Beaching and shallow water : The mirage drive ability to flutter kick in shallow water and fold up against the hull is awesome. of course the propel has reverse. Reverse was cool and I was able to hold the slayer in position better when pretending to fish a fixed item like a stump or bridge piling.

Durability : I noticed some rust on the bearings on the 2014 propel drive they had out there. The mirage drive seems easier to maintain and repair if needed.

Slayer 10 : awesome little boat. the outback sport is to small for a big guy like me. I think that slayer 10 propel is the perfect balance. Stable, not much slower than the slayer 13. I could fit that boat in the back of my small SUV and close the hatch. So no car topping, no trailer etc. I put my 12' ultimate in my SUV now but the hatch won't close and about 1 foot sticks out past the bumper.


I also tried the hobie revolution 13 with the turbo fins, fast boat, something someone should seriously consider if they want to cover alot of ground. Paddles nice as well, new vantage seat is awesome, but just a tad less stable vs the barges the slayer and outback are.

If I had to buy a kayak right now, I would buy the outback. I couldn't risk that much money on the propel drive and my knee. The outback seat was more comfy for me, the mirage drive motion and simplicity outweighed the propels reverse.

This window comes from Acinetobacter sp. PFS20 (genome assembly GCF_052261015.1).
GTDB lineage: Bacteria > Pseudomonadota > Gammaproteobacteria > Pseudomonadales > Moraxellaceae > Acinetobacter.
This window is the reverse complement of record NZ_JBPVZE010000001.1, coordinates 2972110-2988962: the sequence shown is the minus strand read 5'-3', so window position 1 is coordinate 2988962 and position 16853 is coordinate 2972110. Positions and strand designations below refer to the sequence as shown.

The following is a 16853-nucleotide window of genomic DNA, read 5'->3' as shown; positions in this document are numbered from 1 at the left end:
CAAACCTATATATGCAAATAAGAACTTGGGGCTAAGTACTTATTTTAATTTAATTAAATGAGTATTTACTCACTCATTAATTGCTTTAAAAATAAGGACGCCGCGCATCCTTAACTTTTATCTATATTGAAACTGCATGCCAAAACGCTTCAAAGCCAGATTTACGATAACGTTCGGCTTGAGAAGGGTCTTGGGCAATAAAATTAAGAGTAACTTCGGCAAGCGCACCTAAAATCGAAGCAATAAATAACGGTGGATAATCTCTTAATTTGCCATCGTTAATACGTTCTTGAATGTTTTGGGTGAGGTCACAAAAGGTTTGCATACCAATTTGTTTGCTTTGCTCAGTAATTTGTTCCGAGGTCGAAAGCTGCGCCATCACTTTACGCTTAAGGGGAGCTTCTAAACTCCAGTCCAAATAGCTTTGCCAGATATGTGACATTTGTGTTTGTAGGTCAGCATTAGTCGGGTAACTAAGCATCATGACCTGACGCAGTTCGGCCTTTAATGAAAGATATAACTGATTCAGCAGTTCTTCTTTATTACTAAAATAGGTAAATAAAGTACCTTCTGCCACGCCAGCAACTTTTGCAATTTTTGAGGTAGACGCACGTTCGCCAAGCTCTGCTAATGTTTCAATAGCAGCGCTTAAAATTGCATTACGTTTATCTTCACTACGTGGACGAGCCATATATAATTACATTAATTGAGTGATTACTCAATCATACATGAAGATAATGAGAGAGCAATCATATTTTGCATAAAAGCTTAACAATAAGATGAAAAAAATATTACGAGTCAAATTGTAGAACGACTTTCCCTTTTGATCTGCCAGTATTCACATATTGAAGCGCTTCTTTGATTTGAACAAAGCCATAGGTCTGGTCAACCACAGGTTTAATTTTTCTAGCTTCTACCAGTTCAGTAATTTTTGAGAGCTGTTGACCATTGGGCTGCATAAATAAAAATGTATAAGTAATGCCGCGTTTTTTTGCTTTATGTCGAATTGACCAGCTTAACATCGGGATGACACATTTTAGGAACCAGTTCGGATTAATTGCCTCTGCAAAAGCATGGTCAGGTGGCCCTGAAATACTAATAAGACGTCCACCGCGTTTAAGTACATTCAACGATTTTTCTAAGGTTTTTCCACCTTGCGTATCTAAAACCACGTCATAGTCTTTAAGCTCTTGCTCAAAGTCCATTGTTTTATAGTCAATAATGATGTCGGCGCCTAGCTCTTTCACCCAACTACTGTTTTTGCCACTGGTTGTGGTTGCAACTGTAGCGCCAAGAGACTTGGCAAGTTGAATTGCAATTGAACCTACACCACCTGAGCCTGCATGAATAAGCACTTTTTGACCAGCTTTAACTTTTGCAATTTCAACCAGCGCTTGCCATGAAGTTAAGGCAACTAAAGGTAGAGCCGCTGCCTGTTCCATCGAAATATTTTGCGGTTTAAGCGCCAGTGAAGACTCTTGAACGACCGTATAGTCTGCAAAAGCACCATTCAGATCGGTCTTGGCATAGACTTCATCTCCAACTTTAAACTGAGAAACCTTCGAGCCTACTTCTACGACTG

NOW am I buying an outback. Probably not yet. I was not in love with the deck layout, the hull slap etc. I am hoping to find away to spend some more time in a propel. I think I may have gone too hard to early on my first outing and upset my knee. Also my knee and legs are not in the best shape, I have not been on my bike in months, so my knee always hurts when I first start biking in the spring. I may try to ride more and get my knee and legs in better shape and then try out the propel again. The idea of being able to throw that slayer 10 in the back of my car, close the hatchback and know it is safely secured, goto work and then after work go fishing is very appealing.